You might expect that geo-political issues might be very important for 2015. Hey! It could be Iraq or Iran (who can tell the difference, even if you watch CNN?) or Ukraine or Russia or even perhaps some place on nobody’s list. Somehow I doubt if any of this will be all that important to investors. They’re really important for people who live in conflict regions but I think not so much if we are on the opposite side of the globe. In my opinion, the stock market has certainly largely ignored all of the recent hot spots so far.

My opinion is that macroeconomics forces will have a larger effect on investments. The most significant force today is deflation as discussed in last month’s column. (Call to request a copy). There are effects of deflation, a general decline in the prices of goods and services, that investors can capitalize on for profits.

The most obvious is that interest rates fall. There is a big “BUT”, but not on everything. I believe the highest quality fixed income investments are likely beneficiaries. You may have read about investment professionals who are predicting a return of inflation and higher interest rates. Sometimes projections don’t always come true. Interest rates are much lower in Japan and Germany for example, so why not here? Long term treasury bonds may be appropriate if you are of the opinion that interest rates can continue to fall.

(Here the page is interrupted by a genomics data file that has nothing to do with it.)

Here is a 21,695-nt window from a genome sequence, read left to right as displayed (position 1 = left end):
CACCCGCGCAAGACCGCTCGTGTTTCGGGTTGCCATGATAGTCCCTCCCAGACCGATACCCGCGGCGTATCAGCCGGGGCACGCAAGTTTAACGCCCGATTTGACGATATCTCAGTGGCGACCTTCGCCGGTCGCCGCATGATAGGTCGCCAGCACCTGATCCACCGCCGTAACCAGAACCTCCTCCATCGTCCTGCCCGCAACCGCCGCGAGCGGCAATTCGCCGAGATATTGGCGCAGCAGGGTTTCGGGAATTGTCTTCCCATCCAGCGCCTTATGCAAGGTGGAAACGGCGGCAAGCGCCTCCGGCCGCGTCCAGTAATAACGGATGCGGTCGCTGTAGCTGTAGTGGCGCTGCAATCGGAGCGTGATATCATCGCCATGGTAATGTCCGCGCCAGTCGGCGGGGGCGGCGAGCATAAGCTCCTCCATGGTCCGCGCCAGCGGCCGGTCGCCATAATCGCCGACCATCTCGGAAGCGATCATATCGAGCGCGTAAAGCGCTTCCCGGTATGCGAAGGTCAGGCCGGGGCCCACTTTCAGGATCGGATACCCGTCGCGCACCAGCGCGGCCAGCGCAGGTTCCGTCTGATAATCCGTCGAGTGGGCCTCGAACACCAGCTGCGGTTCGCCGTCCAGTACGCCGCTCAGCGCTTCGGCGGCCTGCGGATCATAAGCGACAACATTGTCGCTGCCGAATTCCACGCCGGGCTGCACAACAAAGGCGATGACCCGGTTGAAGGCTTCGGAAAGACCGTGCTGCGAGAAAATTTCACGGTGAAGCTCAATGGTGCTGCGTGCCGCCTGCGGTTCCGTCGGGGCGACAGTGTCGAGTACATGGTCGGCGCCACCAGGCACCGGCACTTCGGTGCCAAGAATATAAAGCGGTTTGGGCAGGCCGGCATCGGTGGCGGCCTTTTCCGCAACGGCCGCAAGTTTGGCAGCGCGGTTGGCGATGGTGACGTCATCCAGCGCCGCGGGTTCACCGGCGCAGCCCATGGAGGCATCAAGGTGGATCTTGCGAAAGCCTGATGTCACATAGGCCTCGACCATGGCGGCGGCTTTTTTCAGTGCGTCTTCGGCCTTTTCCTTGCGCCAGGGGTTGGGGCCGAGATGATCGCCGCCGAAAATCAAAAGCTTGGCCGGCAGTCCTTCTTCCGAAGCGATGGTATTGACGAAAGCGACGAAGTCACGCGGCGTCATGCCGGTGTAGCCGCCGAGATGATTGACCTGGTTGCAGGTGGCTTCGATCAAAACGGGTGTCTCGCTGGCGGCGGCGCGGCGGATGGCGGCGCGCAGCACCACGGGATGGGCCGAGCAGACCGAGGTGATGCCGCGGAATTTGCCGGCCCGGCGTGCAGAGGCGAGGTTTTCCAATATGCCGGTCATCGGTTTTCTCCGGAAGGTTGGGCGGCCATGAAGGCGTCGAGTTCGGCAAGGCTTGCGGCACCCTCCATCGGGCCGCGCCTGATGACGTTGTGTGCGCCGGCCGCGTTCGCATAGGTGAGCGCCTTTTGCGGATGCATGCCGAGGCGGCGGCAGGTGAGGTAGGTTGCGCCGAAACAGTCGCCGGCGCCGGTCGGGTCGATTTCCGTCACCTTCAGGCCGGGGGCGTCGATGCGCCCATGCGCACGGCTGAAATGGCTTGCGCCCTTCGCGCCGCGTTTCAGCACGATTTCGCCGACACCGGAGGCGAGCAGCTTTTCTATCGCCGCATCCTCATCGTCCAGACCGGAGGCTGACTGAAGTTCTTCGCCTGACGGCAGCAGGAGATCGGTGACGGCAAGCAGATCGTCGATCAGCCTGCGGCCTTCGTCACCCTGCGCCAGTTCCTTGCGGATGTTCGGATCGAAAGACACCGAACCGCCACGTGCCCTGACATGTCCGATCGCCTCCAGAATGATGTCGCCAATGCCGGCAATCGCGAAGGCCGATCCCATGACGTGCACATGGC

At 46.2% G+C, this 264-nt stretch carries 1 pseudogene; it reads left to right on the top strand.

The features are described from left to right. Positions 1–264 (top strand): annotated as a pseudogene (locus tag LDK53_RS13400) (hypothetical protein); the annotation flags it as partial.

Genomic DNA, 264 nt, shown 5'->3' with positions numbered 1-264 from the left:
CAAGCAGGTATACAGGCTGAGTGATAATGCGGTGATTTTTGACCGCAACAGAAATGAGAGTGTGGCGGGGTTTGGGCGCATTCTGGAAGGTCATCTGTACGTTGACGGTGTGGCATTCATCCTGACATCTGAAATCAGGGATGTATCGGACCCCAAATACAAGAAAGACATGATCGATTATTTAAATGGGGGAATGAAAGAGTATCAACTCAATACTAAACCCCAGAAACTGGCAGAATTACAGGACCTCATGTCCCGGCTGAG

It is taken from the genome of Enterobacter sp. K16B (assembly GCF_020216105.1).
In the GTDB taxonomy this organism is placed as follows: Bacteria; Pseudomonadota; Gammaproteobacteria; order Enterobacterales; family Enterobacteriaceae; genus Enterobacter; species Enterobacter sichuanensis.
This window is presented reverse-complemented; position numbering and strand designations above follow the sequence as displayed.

No outlook would be complete this year without a discussion about oil prices (under $50 today as this is written). Is this good or bad for our economy? Short term it’s all good. Saving money on heating and gasoline is a great thing for consumers. Prices on goods which have a significant oil cost input will fall much slower as competition might require. The common belief is that it is the equivalent of a tax cut for consumers. I’m not so sure about that, as a tax cut could be much more permanent in nature. The oil price drop can be viewed as possibly transitory or short term. This will likely effect (Praxeology) the way consumers react to the savings from an economic point of view.

The overlooked aspect of low oil prices is its delayed effect on energy investment. Already there have been many announcements about cutbacks and delays (eventual cancelation) in energy exploration and infrastructure. The effect takes time to sink in. It will have a likely wide ranging negative influence on employment especially that which is directly involved in oil production. It will affect their suppliers and the supplier’s suppliers and so on. The overall GDP type statistics, should low prices stick around, (which I believe is very likely) will be better near term and lower later this year, probably outweighing the short term positives in my opinion.